Our maternal grandfather, Jacob Stark, parked himself day in and day out in an orthodox synagogue down the street from his family
home where he would pass the hours wailing in prayer. When women and children were allowed to attend, I begged Grandmom Lizzy to take me along. As is the custom at orthodox synagogues, women are relegated to the upstairs level. The ground floor is sacred, reserved solely for the alpha males who don “tefillin.” I would lean way over the balcony and observe the men looping black leather bands around their forearms, trapping underneath small hollowed boxes. Grandmom said that they contained verses from the Torah. To me, it was like a Houdini trick to fit all those prayers written on parchment into this teensy square container.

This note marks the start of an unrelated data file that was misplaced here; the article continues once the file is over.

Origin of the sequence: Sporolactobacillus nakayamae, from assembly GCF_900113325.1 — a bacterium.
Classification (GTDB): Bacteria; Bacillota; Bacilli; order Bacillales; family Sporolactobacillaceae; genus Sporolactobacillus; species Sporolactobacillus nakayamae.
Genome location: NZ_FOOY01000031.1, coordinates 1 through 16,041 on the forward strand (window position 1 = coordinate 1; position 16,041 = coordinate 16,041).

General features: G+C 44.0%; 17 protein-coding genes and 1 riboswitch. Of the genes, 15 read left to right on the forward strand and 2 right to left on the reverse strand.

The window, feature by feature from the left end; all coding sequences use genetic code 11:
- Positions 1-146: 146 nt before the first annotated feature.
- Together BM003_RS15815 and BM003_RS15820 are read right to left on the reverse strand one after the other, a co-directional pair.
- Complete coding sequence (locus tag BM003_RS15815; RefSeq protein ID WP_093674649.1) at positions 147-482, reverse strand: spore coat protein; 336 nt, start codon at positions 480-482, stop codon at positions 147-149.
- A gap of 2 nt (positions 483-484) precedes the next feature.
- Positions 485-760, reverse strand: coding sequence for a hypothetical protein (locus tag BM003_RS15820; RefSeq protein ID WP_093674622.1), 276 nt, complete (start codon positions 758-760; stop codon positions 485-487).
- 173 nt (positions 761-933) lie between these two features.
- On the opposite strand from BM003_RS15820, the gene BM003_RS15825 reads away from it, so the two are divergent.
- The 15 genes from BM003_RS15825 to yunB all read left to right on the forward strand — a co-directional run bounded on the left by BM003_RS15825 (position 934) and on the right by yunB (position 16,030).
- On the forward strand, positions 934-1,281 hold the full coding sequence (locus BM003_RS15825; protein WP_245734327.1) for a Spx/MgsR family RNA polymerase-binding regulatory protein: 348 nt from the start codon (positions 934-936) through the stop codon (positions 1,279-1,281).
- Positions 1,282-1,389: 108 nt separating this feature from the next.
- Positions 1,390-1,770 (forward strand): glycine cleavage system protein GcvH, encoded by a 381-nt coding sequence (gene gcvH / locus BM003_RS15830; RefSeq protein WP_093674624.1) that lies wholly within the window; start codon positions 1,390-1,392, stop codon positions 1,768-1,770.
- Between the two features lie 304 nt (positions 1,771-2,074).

All the men wore sad dark suits, the only embellishment a “tallis,” the white silky scarf draped long around their necks. With the tips of his fingers, Grandpop would hypnotically knead the tassels along the border of his tallis and occasionally bring them up to his pursed lips like a little kiss, as his body swayed back and forth in solemn verse. This was serious stuff and although I found the yowling exotic as though in a foreign land, it made me uncomfortable and a little bit nauseous.